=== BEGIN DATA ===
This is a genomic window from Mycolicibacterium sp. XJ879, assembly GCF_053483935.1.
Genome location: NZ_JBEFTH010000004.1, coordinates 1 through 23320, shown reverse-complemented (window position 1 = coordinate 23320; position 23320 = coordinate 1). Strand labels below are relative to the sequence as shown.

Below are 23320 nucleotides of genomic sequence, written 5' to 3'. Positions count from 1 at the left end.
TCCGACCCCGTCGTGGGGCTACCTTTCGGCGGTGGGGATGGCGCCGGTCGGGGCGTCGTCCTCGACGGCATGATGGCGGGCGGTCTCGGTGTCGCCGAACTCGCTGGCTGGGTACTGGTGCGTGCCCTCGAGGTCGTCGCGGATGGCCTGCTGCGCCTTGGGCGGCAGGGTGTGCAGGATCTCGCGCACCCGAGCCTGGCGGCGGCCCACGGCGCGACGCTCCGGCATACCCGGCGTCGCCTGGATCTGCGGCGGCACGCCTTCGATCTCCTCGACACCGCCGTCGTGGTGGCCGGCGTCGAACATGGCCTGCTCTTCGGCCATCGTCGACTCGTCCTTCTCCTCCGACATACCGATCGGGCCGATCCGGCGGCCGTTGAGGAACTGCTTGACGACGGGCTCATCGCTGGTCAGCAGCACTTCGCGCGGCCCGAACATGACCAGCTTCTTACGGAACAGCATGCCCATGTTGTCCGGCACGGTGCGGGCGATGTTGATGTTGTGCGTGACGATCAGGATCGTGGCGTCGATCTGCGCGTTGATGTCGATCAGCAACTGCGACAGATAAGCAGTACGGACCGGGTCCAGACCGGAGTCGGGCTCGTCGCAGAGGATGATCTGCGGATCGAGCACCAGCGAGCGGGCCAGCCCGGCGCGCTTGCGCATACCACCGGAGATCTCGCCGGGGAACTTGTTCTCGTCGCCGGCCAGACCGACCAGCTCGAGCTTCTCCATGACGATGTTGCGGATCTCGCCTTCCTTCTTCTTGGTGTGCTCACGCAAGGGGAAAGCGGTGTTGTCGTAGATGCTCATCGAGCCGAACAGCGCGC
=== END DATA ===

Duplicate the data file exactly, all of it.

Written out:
This is a genomic window from Mycolicibacterium sp. XJ879, assembly GCF_053483935.1.
Genome location: NZ_JBEFTH010000004.1, coordinates 1 through 23320, shown reverse-complemented (window position 1 = coordinate 23320; position 23320 = coordinate 1). Strand labels below are relative to the sequence as shown.

Below are 23320 nucleotides of genomic sequence, written 5' to 3'. Positions count from 1 at the left end.
TCCGACCCCGTCGTGGGGCTACCTTTCGGCGGTGGGGATGGCGCCGGTCGGGGCGTCGTCCTCGACGGCATGATGGCGGGCGGTCTCGGTGTCGCCGAACTCGCTGGCTGGGTACTGGTGCGTGCCCTCGAGGTCGTCGCGGATGGCCTGCTGCGCCTTGGGCGGCAGGGTGTGCAGGATCTCGCGCACCCGAGCCTGGCGGCGGCCCACGGCGCGACGCTCCGGCATACCCGGCGTCGCCTGGATCTGCGGCGGCACGCCTTCGATCTCCTCGACACCGCCGTCGTGGTGGCCGGCGTCGAACATGGCCTGCTCTTCGGCCATCGTCGACTCGTCCTTCTCCTCCGACATACCGATCGGGCCGATCCGGCGGCCGTTGAGGAACTGCTTGACGACGGGCTCATCGCTGGTCAGCAGCACTTCGCGCGGCCCGAACATGACCAGCTTCTTACGGAACAGCATGCCCATGTTGTCCGGCACGGTGCGGGCGATGTTGATGTTGTGCGTGACGATCAGGATCGTGGCGTCGATCTGCGCGTTGATGTCGATCAGCAACTGCGACAGATAAGCAGTACGGACCGGGTCCAGACCGGAGTCGGGCTCGTCGCAGAGGATGATCTGCGGATCGAGCACCAGCGAGCGGGCCAGCCCGGCGCGCTTGCGCATACCACCGGAGATCTCGCCGGGGAACTTGTTCTCGTCGCCGGCCAGACCGACCAGCTCGAGCTTCTCCATGACGATGTTGCGGATCTCGCCTTCCTTCTTCTTGGTGTGCTCACGCAAGGGGAAAGCGGTGTTGTCGTAGATGCTCATCGAGCCGAACAGCGCGC